With regards to hunting in the English countryside, it’s been said that some people hunt to ride, and others ride to hunt. One more quip we came across, if a somewhat colorful one, is that you sure as hell can go hunting without a horse, but you can’t hunt without hounds.
Cue the Beagles and Bassets.
In the “old country” of Great Britain, hunting without a horse usually equated to hunting rabbits or foxes with Basset Hounds or Beagles. Hunting with these “foot hounds” versus hunting with Foxhounds was – and is still – very similar, but one significant difference is that rabbits are smaller which makes it easier to hunt them on foot, while Foxhounds require a horse, and back in the day, not everyone could afford a horse, let alone feed it.
Hunting with a Beagle or a Basset Hound provides a slow, steady pace on foot across country, over fence and stream, and hill and dale. As far as we can tell, “beagling” and “basseting” differ only in the type of hound in the pack (but be forewarned. Never say “beagling” when you mean “basseting,” and not especially among people who do either because you will be regarded poorly, or worse, not regarded at all).
As of the mid 1980s, about 1,000 basseters participated in the sport, and one of them was quoted by the Chicago Tribute as saying, “‘Basseters are a little quirky. To stay with basseting, you definitely have to have a few screws loose.”
We’re not so sure. A romp through the woods provided a fine excuse for the high tea and good bourbon that was to be had afterwards, and given that there are about thirty-three recognized and active Beagle Packs in the United States today, and sixteen Basset Hound packs with between 1,000 and 2,000 participants between them, and perks of the sport still attract.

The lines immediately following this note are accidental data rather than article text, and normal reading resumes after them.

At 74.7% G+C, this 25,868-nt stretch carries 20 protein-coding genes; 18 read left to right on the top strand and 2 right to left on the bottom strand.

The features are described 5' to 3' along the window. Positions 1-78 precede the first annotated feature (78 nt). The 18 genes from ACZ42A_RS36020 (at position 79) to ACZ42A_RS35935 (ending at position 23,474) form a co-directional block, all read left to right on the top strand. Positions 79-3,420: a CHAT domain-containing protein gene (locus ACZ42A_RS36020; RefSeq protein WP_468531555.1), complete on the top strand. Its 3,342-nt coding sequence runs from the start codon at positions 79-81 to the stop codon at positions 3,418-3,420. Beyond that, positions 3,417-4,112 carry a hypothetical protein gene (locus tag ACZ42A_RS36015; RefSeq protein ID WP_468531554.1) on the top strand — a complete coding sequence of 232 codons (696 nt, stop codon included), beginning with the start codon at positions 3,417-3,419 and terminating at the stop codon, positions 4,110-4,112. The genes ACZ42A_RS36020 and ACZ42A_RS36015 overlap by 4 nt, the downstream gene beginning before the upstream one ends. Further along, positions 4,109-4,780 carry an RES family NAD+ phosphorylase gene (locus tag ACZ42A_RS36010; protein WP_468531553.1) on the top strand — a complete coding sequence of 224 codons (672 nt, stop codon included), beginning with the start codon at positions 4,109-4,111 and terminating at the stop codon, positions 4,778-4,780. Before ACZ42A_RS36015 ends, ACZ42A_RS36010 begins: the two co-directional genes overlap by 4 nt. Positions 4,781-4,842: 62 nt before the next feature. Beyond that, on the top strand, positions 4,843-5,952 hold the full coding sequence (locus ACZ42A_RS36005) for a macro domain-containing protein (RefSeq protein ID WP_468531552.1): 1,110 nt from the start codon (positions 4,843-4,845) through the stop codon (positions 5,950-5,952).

There’s also the actual experience that goes beyond being in the great outdoors and high tea afterwards (though as often as not, corned beef, potato soup, Irish soda bread and strong red wine await the hunters). Beaglers and basseters can’t be blamed for thinking they may have it “over” their mounted counterparts. Many participants will tell you that watching “foot hounds” at work, watching them puzzle-solve up close and personal without worrying about yours or someone else’s horse is the best part of hunting on foot. “No one is really out for blood,” beagler, Jessica Anderson, said back in 2010. “Beagling is more about the hounds than catching something. I’m in it for the dogs, but I’m rooting for the rabbit.”
These days, the American Hunting Basset Association and the Basset Hound Club of America are the most active in promoting the use of Bassets for rabbit hunting and field trialing. Bassets, it’s said, are especially enjoyable as they are a hound who enjoys life to its fullest, and is more than willing to provide (if not unwittingly) entertainment for those willing to watch these marvelous dogs. No rabbits are dispatched as the organizations are more interested in testing the Basset Hound’s skills at tracking/trailing a rabbit’s scent. BTW, did you know that when the French gave a Basset Hound to President George Washington as a gift for his hunting trips, it was the first record of a Basset Hound in the United States?
Those who choose to beagle will be performing a form of hunting dating back to the fourteenth century, if not earlier. There are a number of beagling clubs across the country, and interestingly, many beaglers are also deer hunters who have found that following a pack of Beagles as they run cottontails is a fine alternative to spending the day sitting in a tree stand. An added benefit is that while following the hounds, they’ve also learned a lot about deer movements and behavior by discovering hidden trails, tree rubs and scrapes, and even shed antlers.
Image: Basset Hound/Deposit